|Infinity | The Australian Ballet|
|Written by Carol Middleton|
|Sunday, 26 February 2012 16:00|
Left – Sara Black and artists of The Australian Ballet (There's definitely a prince involved). Cover – Ella Havelka and Jake Mangakahia (Warumuk – in the dark night). Photos – Jeff Busby.
The Australian Ballet is celebrating its 50th birthday with a new production of three new dance works by Graeme Murphy, Gideon Obarzanek (ex-Chunky Move) and Stephen Page (Bangarra Dance Theatre). Classical, contemporary and indigenous dance come together on one bill, each section with its specially commissioned score. Infinity, as the title implies, has a broad vision, one that encompasses the bleak, the romantic and the spiritual under one banner. It is a vivid expression of Australian ballet today in all its permutations.
The evening opens with Murphy's aptly named The Narrative of Nothing. Murphy has broken free of the strictures of narrative to explore movement and its possibilities. Designer Damien Cooper's barren stage, lit by banks of harsh lights from the side and above is the perfect set for this bleak futuristic work. As the curtain rises, a swinging bare light bulb illuminates a lone figure twisting and writhing on the spot to Brett Dean's insistent, menacing score Fire Music. Indeed, over the course of this ballet, nothing does happen, and we return finally to the swinging light-bulb, redolent of torture and loneliness.
The Narrative of Nothing is an ensemble piece that has no room for star performances, even though Murphy, working with his creative associate Janet Vernon, has hand-picked some brilliant dancers for the occasion. The strength of this new work lies in the creation of atmosphere through the subtle interplay of music and choreography. The dancers are faceless, without identity, which accentuates the fluidity of their bodies, brought into focus by the sculpted metallic costumes of Jennifer Irwin, with their suggestion of sinew and muscle beneath the skin. Irwin also designed the costumes for Stephen Page's piece and there is a definite Bangarra earthiness in her work. But, for the rest, The Narrative of Nothing is a stark and cold work, with little to redeem the gloom in the way of emotion, character or nature.
Murphy's work sets a mood that is easily overturned by the irreverent Aussie approach of Gideon Oberzanek in There's definitely a prince involved, a quirky look at the iconic ballet Swan Lake and at the public's sketchy familiarity with ballet. Harking back to Oberzanek's roots in traditional ballet and using original backdrops and costumes, this is a light-hearted Gen Y take on tutus and entrechats, one that has the audience laughing out loud in recognition. Refreshingly democratic in sentiment, the work gives the swan-ballerinas a voice – literally, when they are handed a hand-held mike – and the story of Swan Lake is deconstructed, with the misgivings people have about ballet played out onstage. It is a daring move, introducing dialogue into ballet, but the audience found it a huge relief. In spite of the satirical slant and general silliness, there are moments of grace and beauty.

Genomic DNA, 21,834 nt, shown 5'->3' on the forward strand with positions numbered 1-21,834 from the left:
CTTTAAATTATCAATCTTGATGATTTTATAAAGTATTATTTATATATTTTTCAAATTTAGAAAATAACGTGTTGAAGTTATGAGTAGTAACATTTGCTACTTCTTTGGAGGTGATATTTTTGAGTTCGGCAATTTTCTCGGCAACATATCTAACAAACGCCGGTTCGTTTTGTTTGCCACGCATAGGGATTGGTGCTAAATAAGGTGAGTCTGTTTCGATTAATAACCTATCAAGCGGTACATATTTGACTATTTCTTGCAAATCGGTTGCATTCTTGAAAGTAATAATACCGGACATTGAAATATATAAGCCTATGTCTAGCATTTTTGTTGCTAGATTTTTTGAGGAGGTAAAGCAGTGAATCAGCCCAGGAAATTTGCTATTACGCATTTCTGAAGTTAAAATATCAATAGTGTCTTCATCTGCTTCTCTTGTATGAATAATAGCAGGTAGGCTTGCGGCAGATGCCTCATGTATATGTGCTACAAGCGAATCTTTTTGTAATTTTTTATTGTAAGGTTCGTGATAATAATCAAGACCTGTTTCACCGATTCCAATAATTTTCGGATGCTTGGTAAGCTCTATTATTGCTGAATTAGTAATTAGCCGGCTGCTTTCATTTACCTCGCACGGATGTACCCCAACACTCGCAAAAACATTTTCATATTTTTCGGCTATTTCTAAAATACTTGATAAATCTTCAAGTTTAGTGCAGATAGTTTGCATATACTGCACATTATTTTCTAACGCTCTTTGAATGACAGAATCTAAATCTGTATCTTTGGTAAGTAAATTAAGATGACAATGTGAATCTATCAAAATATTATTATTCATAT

There is a thread that both links and distinguishes the three choreographers: sexuality. Where Murphy's piece feels asexual and evokes almost a coldness between men and women, Oberzanek favours the post-romantic egalitarian approach and Page celebrates the spiritual nature of sexuality. In Warumuk – in the dark night, Page assigns the roles of sun, moon and stars to the female dancers in a retelling of Aboriginal creation stories from North East Arnhem Land. Here, women are powerful and held in respect. The male and female energies are used in the dance as forces of nature that are expressed through dancers of either sex and come together under the maternal night sky. There are particularly moving moments in the final scene when the men, dressed in long skirts suggestive of animal skin, drift softly across the stage, cherishing the female who represents the morning star.
David Page's score, with its use of solo cello and piano as well as percussion and indigenous sounds and songs, underlines the shifting moods of planets and stars, while Jacob Nash's set design uses Aboriginal motifs and imagery as a focus for the mythical narrative. Stephen Page does not shy away from narrative: storytelling is a vital part of his culture. There are seven interconnected stories in Warumuk, which as a whole translate a powerful indigenous creation myth into the language of dance. It is the spiritual connectedness of these bare-foot dancers that creates a rhythm and harmony that delights and astounds.
As well as members of the Bangarra Dance Theatre, of which Page is Artistic Director, there are several members of The Australian Ballet dancing in Warumuk. This is one of several collaborations between the two companies, but never before has the dancing reached this standard. The precision and athleticism of the Australian Ballet troupe has added a sense of flight into the earthiness of Bangarra. And the fluidity and sensuality of the Aboriginal dancers seems to have rubbed off on the ballet dancers. This cross-fertilisation of styles is shaping the identity of Australian dance and maybe influencing its evolution further afield. The collaboration of these three great choreographers is a fitting celebration of the Australian Ballet's birthday and a milestone in dancing history.
The Australian Ballet
Venue: Arts Centre, State Theatre
Dates: 24 February – 6 March 2012
Duration: 2 hours 30 mins
Tickets: $39 – $170
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